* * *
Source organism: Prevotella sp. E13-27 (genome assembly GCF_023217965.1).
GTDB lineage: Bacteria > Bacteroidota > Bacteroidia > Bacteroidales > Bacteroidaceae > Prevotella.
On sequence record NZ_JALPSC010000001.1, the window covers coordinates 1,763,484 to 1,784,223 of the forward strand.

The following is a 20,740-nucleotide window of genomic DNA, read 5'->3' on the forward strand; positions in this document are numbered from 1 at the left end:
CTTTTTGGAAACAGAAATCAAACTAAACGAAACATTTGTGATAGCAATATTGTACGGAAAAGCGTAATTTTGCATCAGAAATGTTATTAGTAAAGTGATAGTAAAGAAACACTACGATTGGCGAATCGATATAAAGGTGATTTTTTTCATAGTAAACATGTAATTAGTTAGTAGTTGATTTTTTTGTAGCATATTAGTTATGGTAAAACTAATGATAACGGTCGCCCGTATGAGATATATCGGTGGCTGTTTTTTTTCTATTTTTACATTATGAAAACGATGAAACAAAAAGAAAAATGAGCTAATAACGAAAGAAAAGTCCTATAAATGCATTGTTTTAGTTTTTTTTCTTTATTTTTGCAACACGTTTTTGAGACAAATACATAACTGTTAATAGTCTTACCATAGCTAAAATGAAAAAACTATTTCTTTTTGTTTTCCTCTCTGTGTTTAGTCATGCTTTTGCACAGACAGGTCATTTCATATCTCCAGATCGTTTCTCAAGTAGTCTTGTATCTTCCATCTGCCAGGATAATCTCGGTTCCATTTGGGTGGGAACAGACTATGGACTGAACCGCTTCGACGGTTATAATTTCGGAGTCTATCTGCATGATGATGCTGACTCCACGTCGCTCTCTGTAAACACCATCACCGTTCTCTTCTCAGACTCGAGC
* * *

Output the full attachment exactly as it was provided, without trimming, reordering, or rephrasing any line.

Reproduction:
Source organism: Prevotella sp. E13-27 (genome assembly GCF_023217965.1).
GTDB lineage: Bacteria > Bacteroidota > Bacteroidia > Bacteroidales > Bacteroidaceae > Prevotella.
On sequence record NZ_JALPSC010000001.1, the window covers coordinates 1,763,484 to 1,784,223 of the forward strand.

The following is a 20,740-nucleotide window of genomic DNA, read 5'->3' on the forward strand; positions in this document are numbered from 1 at the left end:
CTTTTTGGAAACAGAAATCAAACTAAACGAAACATTTGTGATAGCAATATTGTACGGAAAAGCGTAATTTTGCATCAGAAATGTTATTAGTAAAGTGATAGTAAAGAAACACTACGATTGGCGAATCGATATAAAGGTGATTTTTTTCATAGTAAACATGTAATTAGTTAGTAGTTGATTTTTTTGTAGCATATTAGTTATGGTAAAACTAATGATAACGGTCGCCCGTATGAGATATATCGGTGGCTGTTTTTTTTCTATTTTTACATTATGAAAACGATGAAACAAAAAGAAAAATGAGCTAATAACGAAAGAAAAGTCCTATAAATGCATTGTTTTAGTTTTTTTTCTTTATTTTTGCAACACGTTTTTGAGACAAATACATAACTGTTAATAGTCTTACCATAGCTAAAATGAAAAAACTATTTCTTTTTGTTTTCCTCTCTGTGTTTAGTCATGCTTTTGCACAGACAGGTCATTTCATATCTCCAGATCGTTTCTCAAGTAGTCTTGTATCTTCCATCTGCCAGGATAATCTCGGTTCCATTTGGGTGGGAACAGACTATGGACTGAACCGCTTCGACGGTTATAATTTCGGAGTCTATCTGCATGATGATGCTGACTCCACGTCGCTCTCTGTAAACACCATCACCGTTCTCTTCTCAGACTCGAGC